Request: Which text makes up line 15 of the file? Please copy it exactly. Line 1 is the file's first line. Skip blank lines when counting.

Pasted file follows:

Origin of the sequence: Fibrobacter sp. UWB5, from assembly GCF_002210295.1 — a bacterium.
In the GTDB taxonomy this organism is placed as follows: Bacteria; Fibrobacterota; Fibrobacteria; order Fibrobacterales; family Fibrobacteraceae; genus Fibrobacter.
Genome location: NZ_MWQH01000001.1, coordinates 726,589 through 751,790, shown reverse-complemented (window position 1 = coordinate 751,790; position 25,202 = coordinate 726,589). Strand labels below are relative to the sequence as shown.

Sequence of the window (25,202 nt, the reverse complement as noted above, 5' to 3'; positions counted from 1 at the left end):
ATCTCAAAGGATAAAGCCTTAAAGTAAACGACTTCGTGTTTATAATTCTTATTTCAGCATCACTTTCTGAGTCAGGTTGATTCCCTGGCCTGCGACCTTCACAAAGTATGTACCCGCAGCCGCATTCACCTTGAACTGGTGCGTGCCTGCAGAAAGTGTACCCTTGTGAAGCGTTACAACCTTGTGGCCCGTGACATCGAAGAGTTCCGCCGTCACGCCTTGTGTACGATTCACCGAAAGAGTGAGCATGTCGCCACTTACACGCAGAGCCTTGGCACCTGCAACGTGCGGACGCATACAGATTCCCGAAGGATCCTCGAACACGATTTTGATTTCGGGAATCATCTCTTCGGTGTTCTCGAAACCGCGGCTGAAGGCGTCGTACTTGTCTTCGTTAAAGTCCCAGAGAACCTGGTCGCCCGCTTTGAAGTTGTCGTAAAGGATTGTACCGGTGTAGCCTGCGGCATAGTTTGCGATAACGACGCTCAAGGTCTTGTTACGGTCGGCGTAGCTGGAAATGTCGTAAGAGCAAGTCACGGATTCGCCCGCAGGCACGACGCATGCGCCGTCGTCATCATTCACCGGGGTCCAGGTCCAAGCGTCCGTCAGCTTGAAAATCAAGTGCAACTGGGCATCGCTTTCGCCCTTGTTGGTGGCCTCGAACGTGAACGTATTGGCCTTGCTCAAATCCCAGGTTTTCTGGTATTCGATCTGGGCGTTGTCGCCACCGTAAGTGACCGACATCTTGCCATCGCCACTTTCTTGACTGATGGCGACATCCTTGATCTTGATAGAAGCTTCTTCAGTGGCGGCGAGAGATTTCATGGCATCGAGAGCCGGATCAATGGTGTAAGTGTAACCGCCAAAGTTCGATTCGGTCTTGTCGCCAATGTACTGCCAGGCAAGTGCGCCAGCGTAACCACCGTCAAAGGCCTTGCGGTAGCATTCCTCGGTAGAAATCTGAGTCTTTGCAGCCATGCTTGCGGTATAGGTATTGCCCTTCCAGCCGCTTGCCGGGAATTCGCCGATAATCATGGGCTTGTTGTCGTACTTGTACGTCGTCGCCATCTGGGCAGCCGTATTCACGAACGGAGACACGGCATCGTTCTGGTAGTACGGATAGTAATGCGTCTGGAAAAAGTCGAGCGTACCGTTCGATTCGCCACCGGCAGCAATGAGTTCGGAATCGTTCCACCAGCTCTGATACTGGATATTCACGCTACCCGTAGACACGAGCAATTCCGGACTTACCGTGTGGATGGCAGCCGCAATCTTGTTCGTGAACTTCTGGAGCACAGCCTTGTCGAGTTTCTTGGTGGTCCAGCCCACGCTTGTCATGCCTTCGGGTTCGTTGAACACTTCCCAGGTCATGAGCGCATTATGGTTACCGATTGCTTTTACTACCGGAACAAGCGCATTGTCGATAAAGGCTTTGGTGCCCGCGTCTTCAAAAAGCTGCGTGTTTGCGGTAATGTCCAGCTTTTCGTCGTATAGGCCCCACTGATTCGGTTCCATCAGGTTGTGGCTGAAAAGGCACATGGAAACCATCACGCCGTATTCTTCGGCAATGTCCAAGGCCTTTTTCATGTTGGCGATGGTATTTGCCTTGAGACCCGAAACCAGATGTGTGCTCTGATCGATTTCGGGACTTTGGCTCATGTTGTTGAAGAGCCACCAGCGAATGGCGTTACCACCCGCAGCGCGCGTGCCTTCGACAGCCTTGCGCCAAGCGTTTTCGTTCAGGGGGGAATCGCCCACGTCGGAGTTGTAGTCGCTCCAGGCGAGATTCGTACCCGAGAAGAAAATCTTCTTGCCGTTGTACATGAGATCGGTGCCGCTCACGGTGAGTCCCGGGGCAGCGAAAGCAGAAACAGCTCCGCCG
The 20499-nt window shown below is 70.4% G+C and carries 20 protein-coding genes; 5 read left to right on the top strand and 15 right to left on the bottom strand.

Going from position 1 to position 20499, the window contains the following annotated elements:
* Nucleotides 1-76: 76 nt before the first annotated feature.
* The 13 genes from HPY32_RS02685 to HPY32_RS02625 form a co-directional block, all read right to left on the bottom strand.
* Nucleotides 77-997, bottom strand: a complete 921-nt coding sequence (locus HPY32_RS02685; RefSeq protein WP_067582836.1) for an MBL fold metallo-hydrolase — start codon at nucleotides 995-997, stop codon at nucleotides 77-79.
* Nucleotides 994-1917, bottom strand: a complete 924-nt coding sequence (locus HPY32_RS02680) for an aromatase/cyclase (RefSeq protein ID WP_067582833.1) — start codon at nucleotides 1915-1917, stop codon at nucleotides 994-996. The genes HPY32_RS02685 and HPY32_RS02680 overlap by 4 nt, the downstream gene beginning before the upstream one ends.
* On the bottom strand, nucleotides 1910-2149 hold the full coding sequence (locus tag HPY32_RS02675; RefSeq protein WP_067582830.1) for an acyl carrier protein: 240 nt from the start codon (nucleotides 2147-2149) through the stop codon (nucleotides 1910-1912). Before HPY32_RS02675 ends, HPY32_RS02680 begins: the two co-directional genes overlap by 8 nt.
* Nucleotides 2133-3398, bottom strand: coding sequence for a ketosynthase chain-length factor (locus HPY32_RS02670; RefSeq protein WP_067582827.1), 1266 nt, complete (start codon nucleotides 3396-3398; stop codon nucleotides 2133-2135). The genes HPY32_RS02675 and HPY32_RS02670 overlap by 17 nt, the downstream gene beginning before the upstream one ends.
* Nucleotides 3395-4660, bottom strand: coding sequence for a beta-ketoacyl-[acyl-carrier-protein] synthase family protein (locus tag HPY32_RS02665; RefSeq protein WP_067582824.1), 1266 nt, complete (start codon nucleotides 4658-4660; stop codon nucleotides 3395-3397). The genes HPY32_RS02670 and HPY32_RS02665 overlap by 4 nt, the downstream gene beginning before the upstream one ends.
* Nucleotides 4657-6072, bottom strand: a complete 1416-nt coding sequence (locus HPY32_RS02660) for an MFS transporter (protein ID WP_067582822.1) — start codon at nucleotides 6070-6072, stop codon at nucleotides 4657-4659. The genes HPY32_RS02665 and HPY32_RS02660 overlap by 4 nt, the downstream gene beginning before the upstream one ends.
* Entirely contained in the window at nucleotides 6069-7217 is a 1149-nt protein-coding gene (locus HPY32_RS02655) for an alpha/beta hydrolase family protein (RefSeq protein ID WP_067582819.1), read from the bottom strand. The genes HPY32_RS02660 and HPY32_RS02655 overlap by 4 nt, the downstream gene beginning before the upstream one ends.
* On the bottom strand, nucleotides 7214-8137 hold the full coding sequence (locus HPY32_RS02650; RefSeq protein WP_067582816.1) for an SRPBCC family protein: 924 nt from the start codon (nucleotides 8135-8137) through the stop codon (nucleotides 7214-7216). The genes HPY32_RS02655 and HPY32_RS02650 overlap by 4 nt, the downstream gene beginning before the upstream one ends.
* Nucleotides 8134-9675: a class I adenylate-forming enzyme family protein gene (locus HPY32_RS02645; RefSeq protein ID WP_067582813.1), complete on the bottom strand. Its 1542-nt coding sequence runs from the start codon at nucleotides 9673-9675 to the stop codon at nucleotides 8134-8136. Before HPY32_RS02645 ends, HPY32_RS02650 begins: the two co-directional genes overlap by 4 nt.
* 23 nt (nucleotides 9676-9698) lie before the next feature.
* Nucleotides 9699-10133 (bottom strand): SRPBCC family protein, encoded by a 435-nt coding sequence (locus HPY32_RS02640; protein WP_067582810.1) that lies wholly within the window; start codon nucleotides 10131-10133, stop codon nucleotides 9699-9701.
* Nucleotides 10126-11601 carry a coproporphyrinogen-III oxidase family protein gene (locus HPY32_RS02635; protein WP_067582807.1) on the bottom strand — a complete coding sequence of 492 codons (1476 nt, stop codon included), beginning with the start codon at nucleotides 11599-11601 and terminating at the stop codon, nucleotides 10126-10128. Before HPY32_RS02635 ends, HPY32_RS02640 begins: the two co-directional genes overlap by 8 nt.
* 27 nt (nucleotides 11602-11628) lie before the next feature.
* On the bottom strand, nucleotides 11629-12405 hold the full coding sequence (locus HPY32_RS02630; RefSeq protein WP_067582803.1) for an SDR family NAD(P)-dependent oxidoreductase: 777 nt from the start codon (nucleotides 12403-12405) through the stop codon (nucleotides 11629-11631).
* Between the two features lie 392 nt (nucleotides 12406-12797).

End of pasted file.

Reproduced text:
* Nucleotides 4657-6072, bottom strand: a complete 1416-nt coding sequence (locus HPY32_RS02660) for an MFS transporter (protein ID WP_067582822.1) — start codon at nucleotides 6070-6072, stop codon at nucleotides 4657-4659. The genes HPY32_RS02665 and HPY32_RS02660 overlap by 4 nt, the downstream gene beginning before the upstream one ends.